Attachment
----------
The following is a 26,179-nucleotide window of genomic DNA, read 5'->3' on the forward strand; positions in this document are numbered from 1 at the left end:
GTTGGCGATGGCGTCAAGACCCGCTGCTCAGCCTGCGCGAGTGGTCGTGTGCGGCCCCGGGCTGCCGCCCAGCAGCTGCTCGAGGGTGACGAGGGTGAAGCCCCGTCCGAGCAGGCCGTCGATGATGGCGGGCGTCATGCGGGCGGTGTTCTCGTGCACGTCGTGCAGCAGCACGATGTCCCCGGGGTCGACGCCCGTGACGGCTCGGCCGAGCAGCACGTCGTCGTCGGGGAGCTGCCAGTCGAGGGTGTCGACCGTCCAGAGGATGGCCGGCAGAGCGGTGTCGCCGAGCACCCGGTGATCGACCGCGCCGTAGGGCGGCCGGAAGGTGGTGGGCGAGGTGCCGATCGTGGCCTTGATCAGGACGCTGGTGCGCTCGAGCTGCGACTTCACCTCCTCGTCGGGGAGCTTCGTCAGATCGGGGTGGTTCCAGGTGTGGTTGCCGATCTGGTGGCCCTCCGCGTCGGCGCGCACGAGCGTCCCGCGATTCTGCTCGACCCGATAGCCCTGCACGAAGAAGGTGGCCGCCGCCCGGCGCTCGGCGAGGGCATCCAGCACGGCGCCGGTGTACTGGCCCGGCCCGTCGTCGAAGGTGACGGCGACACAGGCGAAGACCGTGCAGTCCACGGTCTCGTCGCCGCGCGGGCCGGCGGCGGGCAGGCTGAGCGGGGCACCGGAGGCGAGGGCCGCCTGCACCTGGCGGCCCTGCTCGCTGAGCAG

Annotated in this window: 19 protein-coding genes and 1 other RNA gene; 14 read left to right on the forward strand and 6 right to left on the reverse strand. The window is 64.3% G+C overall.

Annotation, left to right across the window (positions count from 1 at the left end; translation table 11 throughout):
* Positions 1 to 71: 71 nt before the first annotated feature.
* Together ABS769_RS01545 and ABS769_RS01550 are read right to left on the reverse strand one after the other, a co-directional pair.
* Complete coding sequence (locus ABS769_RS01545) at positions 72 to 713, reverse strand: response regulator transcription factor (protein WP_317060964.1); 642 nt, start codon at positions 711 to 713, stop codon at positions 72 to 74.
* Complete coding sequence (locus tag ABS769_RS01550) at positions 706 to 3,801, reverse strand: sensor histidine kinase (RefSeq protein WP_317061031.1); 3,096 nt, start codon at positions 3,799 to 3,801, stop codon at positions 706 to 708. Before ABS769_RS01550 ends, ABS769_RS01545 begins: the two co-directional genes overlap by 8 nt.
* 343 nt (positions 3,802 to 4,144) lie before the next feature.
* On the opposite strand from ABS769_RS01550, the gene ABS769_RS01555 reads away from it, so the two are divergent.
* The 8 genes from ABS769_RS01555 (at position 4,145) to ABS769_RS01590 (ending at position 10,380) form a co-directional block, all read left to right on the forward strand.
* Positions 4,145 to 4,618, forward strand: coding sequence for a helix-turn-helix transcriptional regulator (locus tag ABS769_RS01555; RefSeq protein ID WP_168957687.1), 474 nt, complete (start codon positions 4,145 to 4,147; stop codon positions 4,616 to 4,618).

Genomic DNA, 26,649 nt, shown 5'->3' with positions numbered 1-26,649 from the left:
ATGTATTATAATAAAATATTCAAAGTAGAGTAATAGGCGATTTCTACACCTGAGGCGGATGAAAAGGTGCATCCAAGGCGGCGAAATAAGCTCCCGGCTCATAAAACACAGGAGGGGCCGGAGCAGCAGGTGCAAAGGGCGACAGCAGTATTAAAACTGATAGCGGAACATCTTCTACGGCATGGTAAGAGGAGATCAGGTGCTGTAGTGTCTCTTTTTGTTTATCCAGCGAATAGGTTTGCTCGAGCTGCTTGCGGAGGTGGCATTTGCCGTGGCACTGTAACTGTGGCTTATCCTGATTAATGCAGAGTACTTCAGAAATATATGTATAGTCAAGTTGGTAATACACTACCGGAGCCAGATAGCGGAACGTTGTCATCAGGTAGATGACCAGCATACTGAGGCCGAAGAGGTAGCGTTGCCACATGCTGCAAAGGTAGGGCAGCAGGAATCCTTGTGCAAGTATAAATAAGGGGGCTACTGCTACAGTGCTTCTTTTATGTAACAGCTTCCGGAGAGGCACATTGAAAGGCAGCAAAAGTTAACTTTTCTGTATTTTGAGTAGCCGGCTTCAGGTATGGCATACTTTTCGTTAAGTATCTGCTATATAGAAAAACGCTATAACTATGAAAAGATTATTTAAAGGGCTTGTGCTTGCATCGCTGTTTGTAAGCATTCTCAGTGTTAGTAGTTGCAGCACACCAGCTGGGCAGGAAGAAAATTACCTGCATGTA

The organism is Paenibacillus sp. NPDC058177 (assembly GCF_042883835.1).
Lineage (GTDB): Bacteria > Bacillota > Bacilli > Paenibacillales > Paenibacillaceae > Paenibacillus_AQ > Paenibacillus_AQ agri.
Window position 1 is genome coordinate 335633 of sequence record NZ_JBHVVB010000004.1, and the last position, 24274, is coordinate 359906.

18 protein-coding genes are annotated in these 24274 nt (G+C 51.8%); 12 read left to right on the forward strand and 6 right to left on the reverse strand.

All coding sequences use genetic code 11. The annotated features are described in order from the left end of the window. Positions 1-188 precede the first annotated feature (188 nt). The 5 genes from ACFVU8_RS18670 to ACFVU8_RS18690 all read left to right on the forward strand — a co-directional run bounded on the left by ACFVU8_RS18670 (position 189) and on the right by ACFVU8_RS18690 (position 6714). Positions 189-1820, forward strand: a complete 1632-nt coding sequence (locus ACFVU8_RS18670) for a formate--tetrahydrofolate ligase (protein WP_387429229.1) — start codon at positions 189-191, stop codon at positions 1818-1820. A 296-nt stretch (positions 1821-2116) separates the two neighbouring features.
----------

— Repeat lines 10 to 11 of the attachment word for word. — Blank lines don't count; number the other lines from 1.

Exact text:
* On the opposite strand from ABS769_RS01550, the gene ABS769_RS01555 reads away from it, so the two are divergent.
* The 8 genes from ABS769_RS01555 (at position 4,145) to ABS769_RS01590 (ending at position 10,380) form a co-directional block, all read left to right on the forward strand.